↓ Skip to main content

Adaptive design methods in clinical trials – a review

Overview of attention for article published in Orphanet Journal of Rare Diseases, May 2008
Altmetric Badge

About this Attention Score

  • In the top 5% of all research outputs scored by Altmetric
  • Among the highest-scoring outputs from this source (#24 of 1,620)
  • High Attention Score compared to outputs of the same age (98th percentile)
  • High Attention Score compared to outputs of the same age and source (93rd percentile)

Mentioned by

news
1 news outlet
blogs
7 blogs
twitter
9 tweeters
facebook
1 Facebook page
googleplus
1 Google+ user

Citations

dimensions_citation
294 Dimensions

Readers on

mendeley
528 Mendeley
citeulike
4 CiteULike
You are seeing a free-to-access but limited selection of the activity Altmetric has collected about this research output. Click here to find out more.
Title
Adaptive design methods in clinical trials – a review
Published in
Orphanet Journal of Rare Diseases, May 2008
DOI 10.1186/1750-1172-3-11
Pubmed ID
Authors

Shein-Chung Chow, Mark Chang

Abstract

In recent years, the use of adaptive design methods in clinical research and development based on accrued data has become very popular due to its flexibility and efficiency. Based on adaptations applied, adaptive designs can be classified into three categories: prospective, concurrent (ad hoc), and retrospective adaptive designs. An adaptive design allows modifications made to trial and/or statistical procedures of ongoing clinical trials. However, it is a concern that the actual patient population after the adaptations could deviate from the originally target patient population and consequently the overall type I error (to erroneously claim efficacy for an infective drug) rate may not be controlled. In addition, major adaptations of trial and/or statistical procedures of on-going trials may result in a totally different trial that is unable to address the scientific/medical questions the trial intends to answer. In this article, several commonly considered adaptive designs in clinical trials are reviewed. Impacts of ad hoc adaptations (protocol amendments), challenges in by design (prospective) adaptations, and obstacles of retrospective adaptations are described. Strategies for the use of adaptive design in clinical development of rare diseases are discussed. Some examples concerning the development of Velcade intended for multiple myeloma and non-Hodgkin's lymphoma are given. Practical issues that are commonly encountered when implementing adaptive design methods in clinical trials are also discussed.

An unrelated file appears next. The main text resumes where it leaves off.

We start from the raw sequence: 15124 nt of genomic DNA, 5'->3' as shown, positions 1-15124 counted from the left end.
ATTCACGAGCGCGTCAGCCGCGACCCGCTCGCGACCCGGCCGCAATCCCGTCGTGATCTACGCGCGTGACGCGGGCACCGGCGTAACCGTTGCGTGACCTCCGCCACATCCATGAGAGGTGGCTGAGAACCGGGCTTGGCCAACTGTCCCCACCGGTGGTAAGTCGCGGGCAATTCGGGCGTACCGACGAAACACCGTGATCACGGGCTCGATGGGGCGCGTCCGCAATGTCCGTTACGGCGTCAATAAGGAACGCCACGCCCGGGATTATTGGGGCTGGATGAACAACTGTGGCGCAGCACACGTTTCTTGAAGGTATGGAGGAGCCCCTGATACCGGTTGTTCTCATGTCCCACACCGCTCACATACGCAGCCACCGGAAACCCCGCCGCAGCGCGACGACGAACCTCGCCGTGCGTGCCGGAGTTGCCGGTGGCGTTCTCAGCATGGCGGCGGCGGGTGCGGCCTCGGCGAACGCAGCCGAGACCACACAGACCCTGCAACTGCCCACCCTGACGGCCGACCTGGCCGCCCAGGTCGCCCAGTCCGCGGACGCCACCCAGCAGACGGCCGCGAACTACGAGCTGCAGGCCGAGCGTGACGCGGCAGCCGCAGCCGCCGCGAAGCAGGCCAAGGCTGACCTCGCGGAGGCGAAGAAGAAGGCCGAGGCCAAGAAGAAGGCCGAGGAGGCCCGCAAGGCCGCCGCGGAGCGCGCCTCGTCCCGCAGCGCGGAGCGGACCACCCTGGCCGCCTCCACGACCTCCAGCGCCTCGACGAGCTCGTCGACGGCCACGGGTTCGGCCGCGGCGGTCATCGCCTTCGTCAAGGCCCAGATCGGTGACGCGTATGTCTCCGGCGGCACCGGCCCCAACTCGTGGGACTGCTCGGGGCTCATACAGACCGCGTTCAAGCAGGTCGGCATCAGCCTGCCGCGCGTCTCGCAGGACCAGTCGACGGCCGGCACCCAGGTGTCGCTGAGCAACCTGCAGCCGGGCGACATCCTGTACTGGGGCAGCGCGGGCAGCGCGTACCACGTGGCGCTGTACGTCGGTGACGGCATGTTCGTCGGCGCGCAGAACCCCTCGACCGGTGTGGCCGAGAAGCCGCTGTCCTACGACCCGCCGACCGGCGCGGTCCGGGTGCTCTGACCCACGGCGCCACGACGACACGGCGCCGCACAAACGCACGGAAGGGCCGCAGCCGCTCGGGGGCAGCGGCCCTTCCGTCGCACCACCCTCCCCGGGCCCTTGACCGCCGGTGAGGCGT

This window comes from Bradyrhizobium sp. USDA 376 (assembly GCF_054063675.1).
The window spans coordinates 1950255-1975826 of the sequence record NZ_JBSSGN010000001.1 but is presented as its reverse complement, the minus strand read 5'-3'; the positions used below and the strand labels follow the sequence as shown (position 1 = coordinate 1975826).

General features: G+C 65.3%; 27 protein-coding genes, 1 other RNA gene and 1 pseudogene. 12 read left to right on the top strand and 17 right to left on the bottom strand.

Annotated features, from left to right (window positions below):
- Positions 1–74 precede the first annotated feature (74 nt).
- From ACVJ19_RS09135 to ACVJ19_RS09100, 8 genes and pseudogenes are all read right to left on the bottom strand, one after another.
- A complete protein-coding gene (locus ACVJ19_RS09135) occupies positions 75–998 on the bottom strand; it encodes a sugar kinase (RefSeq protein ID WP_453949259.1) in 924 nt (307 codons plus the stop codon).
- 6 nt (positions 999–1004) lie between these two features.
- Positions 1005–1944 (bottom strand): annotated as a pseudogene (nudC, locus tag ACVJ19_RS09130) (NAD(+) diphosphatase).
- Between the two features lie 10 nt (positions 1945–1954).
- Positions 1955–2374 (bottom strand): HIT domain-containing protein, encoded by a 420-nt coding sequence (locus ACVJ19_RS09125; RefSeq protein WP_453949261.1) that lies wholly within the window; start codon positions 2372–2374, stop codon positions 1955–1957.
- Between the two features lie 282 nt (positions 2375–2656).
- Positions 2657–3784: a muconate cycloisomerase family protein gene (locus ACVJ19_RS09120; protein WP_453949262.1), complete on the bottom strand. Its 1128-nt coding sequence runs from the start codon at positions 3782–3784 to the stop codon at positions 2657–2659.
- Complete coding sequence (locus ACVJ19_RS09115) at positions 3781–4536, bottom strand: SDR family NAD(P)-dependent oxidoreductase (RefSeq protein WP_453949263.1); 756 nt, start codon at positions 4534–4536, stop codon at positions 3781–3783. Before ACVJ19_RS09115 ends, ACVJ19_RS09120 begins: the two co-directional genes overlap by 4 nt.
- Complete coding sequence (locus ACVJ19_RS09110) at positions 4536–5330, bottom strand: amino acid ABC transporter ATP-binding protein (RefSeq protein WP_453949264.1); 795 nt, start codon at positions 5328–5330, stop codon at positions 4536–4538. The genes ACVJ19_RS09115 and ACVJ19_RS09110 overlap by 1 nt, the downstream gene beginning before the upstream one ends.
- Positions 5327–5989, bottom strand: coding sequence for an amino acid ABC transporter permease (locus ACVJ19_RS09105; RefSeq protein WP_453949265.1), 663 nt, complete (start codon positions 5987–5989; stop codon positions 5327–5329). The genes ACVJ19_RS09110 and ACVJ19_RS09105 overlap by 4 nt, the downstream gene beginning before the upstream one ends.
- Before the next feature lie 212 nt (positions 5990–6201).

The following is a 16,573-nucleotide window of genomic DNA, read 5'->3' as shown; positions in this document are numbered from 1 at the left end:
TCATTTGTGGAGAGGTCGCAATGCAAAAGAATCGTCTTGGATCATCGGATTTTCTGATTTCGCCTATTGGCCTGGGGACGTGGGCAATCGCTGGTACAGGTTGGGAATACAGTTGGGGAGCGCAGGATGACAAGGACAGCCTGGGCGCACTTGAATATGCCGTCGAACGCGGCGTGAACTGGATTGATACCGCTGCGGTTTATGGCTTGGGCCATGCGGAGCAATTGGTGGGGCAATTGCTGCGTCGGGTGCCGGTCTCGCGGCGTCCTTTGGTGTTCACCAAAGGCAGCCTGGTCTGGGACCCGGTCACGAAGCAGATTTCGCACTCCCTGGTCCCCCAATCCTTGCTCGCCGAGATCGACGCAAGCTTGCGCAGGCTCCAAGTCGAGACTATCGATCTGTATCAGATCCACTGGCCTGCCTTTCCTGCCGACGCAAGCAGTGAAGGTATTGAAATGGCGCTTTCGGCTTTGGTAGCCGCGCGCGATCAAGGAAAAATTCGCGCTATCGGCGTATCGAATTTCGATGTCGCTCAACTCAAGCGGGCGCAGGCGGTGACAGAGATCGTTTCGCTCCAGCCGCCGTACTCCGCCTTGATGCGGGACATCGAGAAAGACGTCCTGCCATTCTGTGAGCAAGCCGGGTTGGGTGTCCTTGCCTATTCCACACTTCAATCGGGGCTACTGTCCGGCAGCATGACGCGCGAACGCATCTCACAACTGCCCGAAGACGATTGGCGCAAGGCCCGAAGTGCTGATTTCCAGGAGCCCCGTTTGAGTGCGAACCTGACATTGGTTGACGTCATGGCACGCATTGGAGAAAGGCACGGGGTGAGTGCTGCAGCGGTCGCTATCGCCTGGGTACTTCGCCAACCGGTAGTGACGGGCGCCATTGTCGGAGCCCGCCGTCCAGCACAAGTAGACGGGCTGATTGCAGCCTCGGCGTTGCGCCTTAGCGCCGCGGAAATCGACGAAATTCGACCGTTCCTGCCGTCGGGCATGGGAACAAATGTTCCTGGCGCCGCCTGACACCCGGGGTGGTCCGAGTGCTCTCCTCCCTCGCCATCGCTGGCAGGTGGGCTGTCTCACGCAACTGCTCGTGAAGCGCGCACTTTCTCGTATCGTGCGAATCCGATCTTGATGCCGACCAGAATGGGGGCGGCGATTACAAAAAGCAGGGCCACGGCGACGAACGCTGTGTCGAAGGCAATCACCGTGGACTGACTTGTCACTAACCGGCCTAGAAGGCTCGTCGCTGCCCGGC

Twitter Demographics

The data shown below were collected from the profiles of 9 tweeters who shared this research output. Click here to find out more about how the information was compiled.

Mendeley readers

The data shown below were compiled from readership statistics for 528 Mendeley readers of this research output. Click here to see the associated Mendeley record.

Geographical breakdown

Country Count As %
United States 11 2%
United Kingdom 8 2%
Germany 5 <1%
Canada 4 <1%
Brazil 4 <1%
Netherlands 2 <1%
Italy 1 <1%
Korea, Republic of 1 <1%
Norway 1 <1%
Other 8 2%
Unknown 483 91%

Demographic breakdown

Readers by professional status Count As %
Researcher 132 25%
Student > Ph. D. Student 92 17%
Student > Master 59 11%
Other 54 10%
Professor 43 8%
Other 114 22%
Unknown 34 6%
Readers by discipline Count As %
Medicine and Dentistry 172 33%
Mathematics 75 14%
Agricultural and Biological Sciences 64 12%
Psychology 24 5%
Pharmacology, Toxicology and Pharmaceutical Science 21 4%
Other 108 20%
Unknown 64 12%

Attention Score in Context

This research output has an Altmetric Attention Score of 61. This is our high-level measure of the quality and quantity of online attention that it has received. This Attention Score, as well as the ranking and number of research outputs shown below, was calculated when the research output was last mentioned on 17 May 2019.
All research outputs
#335,901
of 15,051,489 outputs
Outputs from Orphanet Journal of Rare Diseases
#24
of 1,620 outputs
Outputs of similar age
#1,972
of 125,842 outputs
Outputs of similar age from Orphanet Journal of Rare Diseases
#1
of 15 outputs
Altmetric has tracked 15,051,489 research outputs across all sources so far. Compared to these this one has done particularly well and is in the 97th percentile: it's in the top 5% of all research outputs ever tracked by Altmetric.
So far Altmetric has tracked 1,620 research outputs from this source. They typically receive a little more attention than average, with a mean Attention Score of 7.3. This one has done particularly well, scoring higher than 98% of its peers.
Older research outputs will score higher simply because they've had more time to accumulate mentions. To account for age we can compare this Altmetric Attention Score to the 125,842 tracked outputs that were published within six weeks on either side of this one in any source. This one has done particularly well, scoring higher than 98% of its contemporaries.
We're also able to compare this research output to 15 others from the same source and published within six weeks on either side of this one. This one has done particularly well, scoring higher than 93% of its contemporaries.